This is how you tell R to plot the years against the counts of "duties". Remember that the x-values come first, then the y-values.
A number of people have tried to gauge how egocentric different people are (or how egocentric different areas of history were) by counting the number of times people say "I" or "me" or "mine". That is a bit of a dubious argument (see what UT's Jamie Pennebaker says about it), but never mind: Could we do the same with the inaugural speeches?
The inaugual data frame has one column that shows the number of times the word "I" occurs in an inaugural speech. And it has another column that shows the count of the word "me". So we can visualize them separately. (Try it!) Can we also visualize the count for all the I-words together?
That is not difficult. You have seen above that you can divide one data frame column by another to get relative frequency, like this:
In the same way, you can add two columns of a data frame:
Now say we want to do a number of analyses on I-words. If we know we will need them often, we can just add a new column to the data frame like this:
Check the data frame in the upper left panel of RStudio: You can see that the table really has a new column now, which contains the sum of the columns for "I" and "me". Now we can visualize the I-words:
That does not look like much of a pattern. But then, we are again looking at absolute frequency rather than relative frequency -- remember the discussion of confounders above? So can you plot the relative frequency of I-words in all inaugural speeches? Is there anything you notice now?
Note: The commands in this section are a bit more involved, but this is the most complex R you will have to do in this course.
In the data frame viewer in the upper left panel of RStudio, there is a button labeled "Filter". When you click it, you can choose to filter the data frame rows. For example, click on the field labeled "All " in the "length" column. You can now slide the slider to decide which rows to display, for example only those speeches that have a length of 2000 words or more. Try it: How many rows are left?
This is nice, but it is confined to the viewer in the upper left panel: You cannot directly use this filtered view in the R code panel (as far as I know). But there are R commands that let you do the same kinds of filters.
Note: I put more spaces inside the straight brackets to make things more readable. You can put additional spaces or not, it makes no difference.
chooses the first row. So within the straight brackets, there are two entries: [ row_description ; column_description ] And if you don't put anything for column_description, you select all columns of the row.
So far, the only row description we have used is a row index, like 1. Instead, you can put a filtering condition. For example, you could be interested in all rows where
inaugural$length > 2000
You can put that directly as a row description:
Here are some more filtering conditions that we can use:
Try it yourself: Can you find...
Suppose you run a filtering command, for example to find all speeches given after 1960:
What that gives you is, in fact, a new data frame. You can give it a name:
You can check its length:
You can get a list of all presidents occurring in inaug.new:
And since you can do that with
Try it for yourself:
You can use conditions to filter a vector the same way as a data frame;
Here we do not need a comma after the condition, because we only have one index, not two.
To make a vector "by hand", type the sequence of values, with a c() around it. If you have a sequence of strings, remember to put quotes around each of them. Here are two example vectors:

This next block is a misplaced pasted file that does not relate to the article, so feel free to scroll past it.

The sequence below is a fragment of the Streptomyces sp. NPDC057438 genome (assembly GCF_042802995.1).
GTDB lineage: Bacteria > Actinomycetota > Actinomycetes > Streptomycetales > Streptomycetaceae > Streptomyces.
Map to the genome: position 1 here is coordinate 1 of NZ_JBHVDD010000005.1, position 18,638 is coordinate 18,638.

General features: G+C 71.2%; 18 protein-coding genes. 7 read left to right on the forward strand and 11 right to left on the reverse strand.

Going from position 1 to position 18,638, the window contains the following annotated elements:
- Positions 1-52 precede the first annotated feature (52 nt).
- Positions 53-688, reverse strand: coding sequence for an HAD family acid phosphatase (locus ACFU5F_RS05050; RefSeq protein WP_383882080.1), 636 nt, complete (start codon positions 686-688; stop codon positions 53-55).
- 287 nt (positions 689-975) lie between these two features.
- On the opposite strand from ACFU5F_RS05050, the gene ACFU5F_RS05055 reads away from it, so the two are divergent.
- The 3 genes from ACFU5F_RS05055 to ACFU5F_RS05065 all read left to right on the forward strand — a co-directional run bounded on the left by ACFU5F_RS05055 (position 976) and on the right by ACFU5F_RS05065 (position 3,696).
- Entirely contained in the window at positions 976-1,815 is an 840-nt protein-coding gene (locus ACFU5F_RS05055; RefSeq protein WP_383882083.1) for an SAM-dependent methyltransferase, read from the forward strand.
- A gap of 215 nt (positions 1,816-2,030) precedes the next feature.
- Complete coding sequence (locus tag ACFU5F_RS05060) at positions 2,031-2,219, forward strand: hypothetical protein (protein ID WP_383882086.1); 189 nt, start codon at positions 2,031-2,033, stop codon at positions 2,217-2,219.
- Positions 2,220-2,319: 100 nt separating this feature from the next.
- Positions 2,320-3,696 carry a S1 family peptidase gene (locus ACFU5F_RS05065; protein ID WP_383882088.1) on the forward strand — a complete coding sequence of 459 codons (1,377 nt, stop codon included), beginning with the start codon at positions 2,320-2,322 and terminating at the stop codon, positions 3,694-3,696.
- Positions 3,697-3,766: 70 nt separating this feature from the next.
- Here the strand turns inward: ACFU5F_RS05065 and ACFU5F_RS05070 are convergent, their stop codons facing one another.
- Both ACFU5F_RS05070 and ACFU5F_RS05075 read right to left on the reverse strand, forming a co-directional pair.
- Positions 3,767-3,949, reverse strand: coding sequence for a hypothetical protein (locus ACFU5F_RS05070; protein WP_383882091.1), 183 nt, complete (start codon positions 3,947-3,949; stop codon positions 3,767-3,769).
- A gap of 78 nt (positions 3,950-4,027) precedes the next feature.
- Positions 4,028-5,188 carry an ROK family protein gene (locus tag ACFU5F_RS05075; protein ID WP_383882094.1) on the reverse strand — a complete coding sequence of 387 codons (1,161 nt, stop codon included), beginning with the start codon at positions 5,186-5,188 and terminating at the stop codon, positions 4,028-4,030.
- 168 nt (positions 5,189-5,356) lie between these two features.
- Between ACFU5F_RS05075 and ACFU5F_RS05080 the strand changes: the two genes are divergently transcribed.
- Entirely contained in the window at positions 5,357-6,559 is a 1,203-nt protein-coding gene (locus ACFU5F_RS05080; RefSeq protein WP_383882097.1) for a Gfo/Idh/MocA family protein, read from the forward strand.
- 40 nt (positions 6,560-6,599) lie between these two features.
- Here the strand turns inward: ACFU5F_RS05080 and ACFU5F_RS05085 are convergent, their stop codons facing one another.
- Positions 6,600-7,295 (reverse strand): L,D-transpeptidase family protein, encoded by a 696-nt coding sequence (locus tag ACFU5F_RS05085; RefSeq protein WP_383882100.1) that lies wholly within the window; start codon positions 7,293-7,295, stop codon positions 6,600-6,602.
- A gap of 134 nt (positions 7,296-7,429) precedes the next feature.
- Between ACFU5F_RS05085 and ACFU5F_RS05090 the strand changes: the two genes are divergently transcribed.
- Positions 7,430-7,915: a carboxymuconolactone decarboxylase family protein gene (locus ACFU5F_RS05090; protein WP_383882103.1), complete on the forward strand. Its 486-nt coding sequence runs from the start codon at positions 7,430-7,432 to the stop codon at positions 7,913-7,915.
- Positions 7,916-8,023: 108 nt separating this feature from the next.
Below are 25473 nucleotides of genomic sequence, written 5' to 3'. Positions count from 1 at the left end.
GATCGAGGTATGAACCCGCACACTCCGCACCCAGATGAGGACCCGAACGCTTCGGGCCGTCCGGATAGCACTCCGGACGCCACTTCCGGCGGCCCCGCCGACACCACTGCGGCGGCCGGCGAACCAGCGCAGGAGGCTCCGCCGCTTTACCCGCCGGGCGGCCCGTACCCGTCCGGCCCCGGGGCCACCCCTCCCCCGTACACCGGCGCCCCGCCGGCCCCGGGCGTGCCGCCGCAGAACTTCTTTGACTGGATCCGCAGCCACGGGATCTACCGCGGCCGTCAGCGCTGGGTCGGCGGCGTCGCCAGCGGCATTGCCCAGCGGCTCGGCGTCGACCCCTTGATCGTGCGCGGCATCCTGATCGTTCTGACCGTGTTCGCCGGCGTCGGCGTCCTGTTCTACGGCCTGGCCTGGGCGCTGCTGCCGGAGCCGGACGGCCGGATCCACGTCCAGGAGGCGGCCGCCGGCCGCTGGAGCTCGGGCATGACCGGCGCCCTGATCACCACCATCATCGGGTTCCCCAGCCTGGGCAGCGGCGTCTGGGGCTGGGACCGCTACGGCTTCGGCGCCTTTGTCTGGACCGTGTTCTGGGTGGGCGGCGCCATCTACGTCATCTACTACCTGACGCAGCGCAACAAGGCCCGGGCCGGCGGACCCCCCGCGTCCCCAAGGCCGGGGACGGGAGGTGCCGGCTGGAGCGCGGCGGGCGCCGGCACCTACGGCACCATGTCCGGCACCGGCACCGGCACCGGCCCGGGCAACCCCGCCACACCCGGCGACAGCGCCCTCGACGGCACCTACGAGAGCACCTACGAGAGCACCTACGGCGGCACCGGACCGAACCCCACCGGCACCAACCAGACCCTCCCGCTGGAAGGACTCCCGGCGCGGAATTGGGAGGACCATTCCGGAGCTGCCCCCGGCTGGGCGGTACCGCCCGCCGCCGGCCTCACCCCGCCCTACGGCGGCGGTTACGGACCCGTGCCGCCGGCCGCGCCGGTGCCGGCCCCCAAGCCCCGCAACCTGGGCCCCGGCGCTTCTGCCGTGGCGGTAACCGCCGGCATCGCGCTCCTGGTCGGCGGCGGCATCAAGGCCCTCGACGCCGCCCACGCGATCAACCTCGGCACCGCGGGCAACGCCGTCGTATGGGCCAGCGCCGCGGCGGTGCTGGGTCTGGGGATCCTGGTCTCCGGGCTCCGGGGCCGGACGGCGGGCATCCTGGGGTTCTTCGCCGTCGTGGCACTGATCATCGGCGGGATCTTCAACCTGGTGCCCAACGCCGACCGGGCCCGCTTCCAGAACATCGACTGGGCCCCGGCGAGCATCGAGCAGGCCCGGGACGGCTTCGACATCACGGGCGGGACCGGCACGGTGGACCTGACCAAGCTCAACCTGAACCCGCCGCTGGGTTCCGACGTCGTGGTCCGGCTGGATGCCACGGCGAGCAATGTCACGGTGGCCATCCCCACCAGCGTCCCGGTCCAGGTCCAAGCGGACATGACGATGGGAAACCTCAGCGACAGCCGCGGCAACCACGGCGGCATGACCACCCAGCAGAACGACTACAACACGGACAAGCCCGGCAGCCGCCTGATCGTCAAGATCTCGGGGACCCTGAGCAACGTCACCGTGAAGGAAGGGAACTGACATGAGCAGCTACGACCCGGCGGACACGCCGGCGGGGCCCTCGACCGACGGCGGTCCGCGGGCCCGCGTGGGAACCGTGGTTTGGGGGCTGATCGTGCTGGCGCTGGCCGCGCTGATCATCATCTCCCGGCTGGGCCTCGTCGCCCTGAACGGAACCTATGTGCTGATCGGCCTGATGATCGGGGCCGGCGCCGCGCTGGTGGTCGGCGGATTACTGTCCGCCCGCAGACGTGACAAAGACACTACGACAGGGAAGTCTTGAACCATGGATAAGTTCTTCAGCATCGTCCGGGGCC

You can select more than one row in a data frame using a condition:
inaugural[inaugural$freedom > 5,]
You can also just put multiple values as the row index. The next command selects the first 10 rows, the command after that selects rows 1, 3, and 5:
The same works for columns, but you can also select multiple columns by name. This selects columns 5, 6, and 8, either by number or by name:
You can sort a vector using the command sort( ). Here is how you sort speech lengths from the shortest to the longest:
You can use this sorted vector, for example, to determine the 10 shortest speeches:
For data frames, you usually want to do something slightly different. For example, you might not want to sort just the lengths of the inaugural speeches, but sort all the rows in the order of their speech lengths. The command for this is order( ), and you put it where you would put a filtering constraint. The following command says "I want the inaugural table, in the order of the speech lengths:
Try it for yourself:
Our inaugural data frame does not contain the party affiliation of the presidents. If we had that, we could do a number of additional analyses, for speech length or the degree to which presidents use terms like "freedom" or "democracy". This is a good opportunity to demonstrate how to merge data frames in R.
For convenience, we will use a smaller amount of data. Above we made a "recent inaugural addresses" data frame inaug.new using
It contains 13 entries. We would like to make a new data frame that maps inaugural address years to the affiliation of the president. But how do you make a new data frame by hand (rather than reading one in from file)?
Here is how: You use the function data.frame( ). Inside the parentheses, you specify each column of the data frame. For example, to make a data frame with one column called "A" and one called "B", you could type:
So the column A contains the sequence of values 1,2,3 (in that order), and the column B contains the sequence 20, 30, 40.
Now we are ready for the data frame mapping inaugural address years to the affiliation of each president:
The "year" column in this data frame is a sequence of numbers that are the same as in inaug.new, and the "party" column is a sequence of either "D" or "R".
Now we want to merge the two data frames by their common column "year". And that is exactly what we say:
This produces a new data frame, and we can give it a name:
What merge( ) has done is to link every row in
We could have saved ourselves some work if we had defined party affiliations for presidents, not years, as some presidents appear multiple times in our data frame. (And we even have two different presidents with the same name and same affiliation in our data.) So we could also say:
It actually does the right thing: It links each row in
You can always read data using the "Import Dataset" button in RStudio, and that is probably the most convenient route. But you can also read and write data using commands in the console.
Watch out: When you use read.table(), and the table has header information in the file, you have to add the parameter header=T, or your data will be mangled.
After reading in new data, say to a data frame named my.df, I recommend always visualizing the first few lines of the data frame to make sure it has been read in without any trouble:
The biggest issue with using read.csv() and read.table() is usually figuring out the locations of the files.